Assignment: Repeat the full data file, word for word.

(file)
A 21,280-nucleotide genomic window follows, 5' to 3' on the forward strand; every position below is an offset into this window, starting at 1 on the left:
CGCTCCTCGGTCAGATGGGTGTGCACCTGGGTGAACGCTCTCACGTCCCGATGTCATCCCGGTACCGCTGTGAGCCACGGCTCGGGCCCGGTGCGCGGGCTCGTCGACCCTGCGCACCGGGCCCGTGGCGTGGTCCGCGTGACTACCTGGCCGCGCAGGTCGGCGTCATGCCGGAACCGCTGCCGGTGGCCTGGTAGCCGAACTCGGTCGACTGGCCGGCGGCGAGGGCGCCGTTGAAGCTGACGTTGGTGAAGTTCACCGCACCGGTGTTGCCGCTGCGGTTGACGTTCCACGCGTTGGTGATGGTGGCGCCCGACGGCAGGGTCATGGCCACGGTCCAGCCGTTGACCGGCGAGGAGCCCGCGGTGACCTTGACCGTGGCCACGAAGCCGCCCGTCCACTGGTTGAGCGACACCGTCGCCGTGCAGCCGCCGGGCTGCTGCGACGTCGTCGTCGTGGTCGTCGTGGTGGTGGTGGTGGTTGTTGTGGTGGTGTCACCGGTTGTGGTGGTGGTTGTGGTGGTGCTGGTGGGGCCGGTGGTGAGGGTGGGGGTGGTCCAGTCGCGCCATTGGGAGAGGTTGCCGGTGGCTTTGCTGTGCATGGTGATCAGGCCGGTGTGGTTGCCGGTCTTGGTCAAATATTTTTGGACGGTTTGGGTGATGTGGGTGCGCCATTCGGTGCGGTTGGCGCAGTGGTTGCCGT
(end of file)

A 21,280-nucleotide genomic window follows, 5' to 3' on the forward strand; every position below is an offset into this window, starting at 1 on the left:
CGCTCCTCGGTCAGATGGGTGTGCACCTGGGTGAACGCTCTCACGTCCCGATGTCATCCCGGTACCGCTGTGAGCCACGGCTCGGGCCCGGTGCGCGGGCTCGTCGACCCTGCGCACCGGGCCCGTGGCGTGGTCCGCGTGACTACCTGGCCGCGCAGGTCGGCGTCATGCCGGAACCGCTGCCGGTGGCCTGGTAGCCGAACTCGGTCGACTGGCCGGCGGCGAGGGCGCCGTTGAAGCTGACGTTGGTGAAGTTCACCGCACCGGTGTTGCCGCTGCGGTTGACGTTCCACGCGTTGGTGATGGTGGCGCCCGACGGCAGGGTCATGGCCACGGTCCAGCCGTTGACCGGCGAGGAGCCCGCGGTGACCTTGACCGTGGCCACGAAGCCGCCCGTCCACTGGTTGAGCGACACCGTCGCCGTGCAGCCGCCGGGCTGCTGCGACGTCGTCGTCGTGGTCGTCGTGGTGGTGGTGGTGGTTGTTGTGGTGGTGTCACCGGTTGTGGTGGTGGTTGTGGTGGTGCTGGTGGGGCCGGTGGTGAGGGTGGGGGTGGTCCAGTCGCGCCATTGGGAGAGGTTGCCGGTGGCTTTGCTGTGCATGGTGATCAGGCCGGTGTGGTTGCCGGTCTTGGTCAAATATTTTTGGACGGTTTGGGTGATGTGGGTGCGCCATTCGGTGCGGTTGGCGCAGTGGTTGCCGT